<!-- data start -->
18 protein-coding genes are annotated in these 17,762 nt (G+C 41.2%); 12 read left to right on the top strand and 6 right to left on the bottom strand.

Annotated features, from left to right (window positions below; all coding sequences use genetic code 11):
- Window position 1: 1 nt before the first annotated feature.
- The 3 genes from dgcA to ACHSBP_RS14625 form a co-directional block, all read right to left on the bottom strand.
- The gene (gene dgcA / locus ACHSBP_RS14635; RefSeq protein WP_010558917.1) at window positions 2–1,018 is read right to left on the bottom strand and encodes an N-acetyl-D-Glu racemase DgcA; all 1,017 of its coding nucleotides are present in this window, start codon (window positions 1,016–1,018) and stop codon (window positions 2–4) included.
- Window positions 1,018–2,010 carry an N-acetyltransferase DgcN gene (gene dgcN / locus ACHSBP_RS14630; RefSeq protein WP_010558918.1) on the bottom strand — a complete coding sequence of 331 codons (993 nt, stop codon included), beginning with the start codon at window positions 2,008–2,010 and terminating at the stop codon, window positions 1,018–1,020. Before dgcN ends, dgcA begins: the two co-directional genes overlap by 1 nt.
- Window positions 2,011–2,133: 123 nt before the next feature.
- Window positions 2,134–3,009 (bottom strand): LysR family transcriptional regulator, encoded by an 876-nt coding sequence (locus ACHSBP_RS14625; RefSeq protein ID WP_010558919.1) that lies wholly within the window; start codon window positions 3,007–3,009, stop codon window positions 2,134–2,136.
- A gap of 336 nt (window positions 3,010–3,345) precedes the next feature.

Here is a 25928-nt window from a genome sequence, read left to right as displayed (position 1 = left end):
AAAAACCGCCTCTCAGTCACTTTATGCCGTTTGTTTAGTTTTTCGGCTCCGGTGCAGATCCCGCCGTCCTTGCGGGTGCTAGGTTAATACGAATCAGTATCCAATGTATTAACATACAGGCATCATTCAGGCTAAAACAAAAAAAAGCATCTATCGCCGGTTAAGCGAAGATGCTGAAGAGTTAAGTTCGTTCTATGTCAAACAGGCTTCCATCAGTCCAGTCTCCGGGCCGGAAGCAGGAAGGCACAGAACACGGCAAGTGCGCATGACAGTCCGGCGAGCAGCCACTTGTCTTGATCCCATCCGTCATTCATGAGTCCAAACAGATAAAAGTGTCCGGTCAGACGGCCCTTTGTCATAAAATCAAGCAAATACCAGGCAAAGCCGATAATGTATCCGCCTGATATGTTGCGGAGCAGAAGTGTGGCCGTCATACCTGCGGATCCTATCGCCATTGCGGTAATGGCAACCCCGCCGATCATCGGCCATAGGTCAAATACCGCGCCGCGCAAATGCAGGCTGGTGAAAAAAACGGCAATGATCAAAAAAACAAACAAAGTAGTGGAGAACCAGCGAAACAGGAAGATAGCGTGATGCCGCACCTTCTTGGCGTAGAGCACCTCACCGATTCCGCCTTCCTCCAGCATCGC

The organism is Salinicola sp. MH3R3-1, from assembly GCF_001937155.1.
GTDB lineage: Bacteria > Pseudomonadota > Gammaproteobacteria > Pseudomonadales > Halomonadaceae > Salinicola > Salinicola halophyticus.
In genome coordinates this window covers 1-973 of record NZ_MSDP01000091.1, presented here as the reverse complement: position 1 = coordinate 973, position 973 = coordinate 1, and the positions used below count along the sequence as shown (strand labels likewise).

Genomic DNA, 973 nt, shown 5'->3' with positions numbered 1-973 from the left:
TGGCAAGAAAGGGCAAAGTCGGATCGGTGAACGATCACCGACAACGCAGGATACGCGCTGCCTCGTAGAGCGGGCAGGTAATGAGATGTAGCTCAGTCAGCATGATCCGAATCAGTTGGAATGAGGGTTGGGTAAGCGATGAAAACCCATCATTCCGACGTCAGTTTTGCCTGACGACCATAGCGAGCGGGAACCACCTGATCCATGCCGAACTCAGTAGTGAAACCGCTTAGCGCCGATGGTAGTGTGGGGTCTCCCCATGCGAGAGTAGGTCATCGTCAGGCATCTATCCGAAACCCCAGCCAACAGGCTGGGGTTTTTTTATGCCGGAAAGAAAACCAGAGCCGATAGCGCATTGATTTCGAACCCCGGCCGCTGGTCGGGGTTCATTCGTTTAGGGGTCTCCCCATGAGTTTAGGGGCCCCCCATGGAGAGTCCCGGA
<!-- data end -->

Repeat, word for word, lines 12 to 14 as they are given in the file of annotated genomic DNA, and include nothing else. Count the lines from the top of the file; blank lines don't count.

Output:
The organism is Salinicola sp. MH3R3-1, from assembly GCF_001937155.1.
GTDB lineage: Bacteria > Pseudomonadota > Gammaproteobacteria > Pseudomonadales > Halomonadaceae > Salinicola > Salinicola halophyticus.
In genome coordinates this window covers 1-973 of record NZ_MSDP01000091.1, presented here as the reverse complement: position 1 = coordinate 973, position 973 = coordinate 1, and the positions used below count along the sequence as shown (strand labels likewise).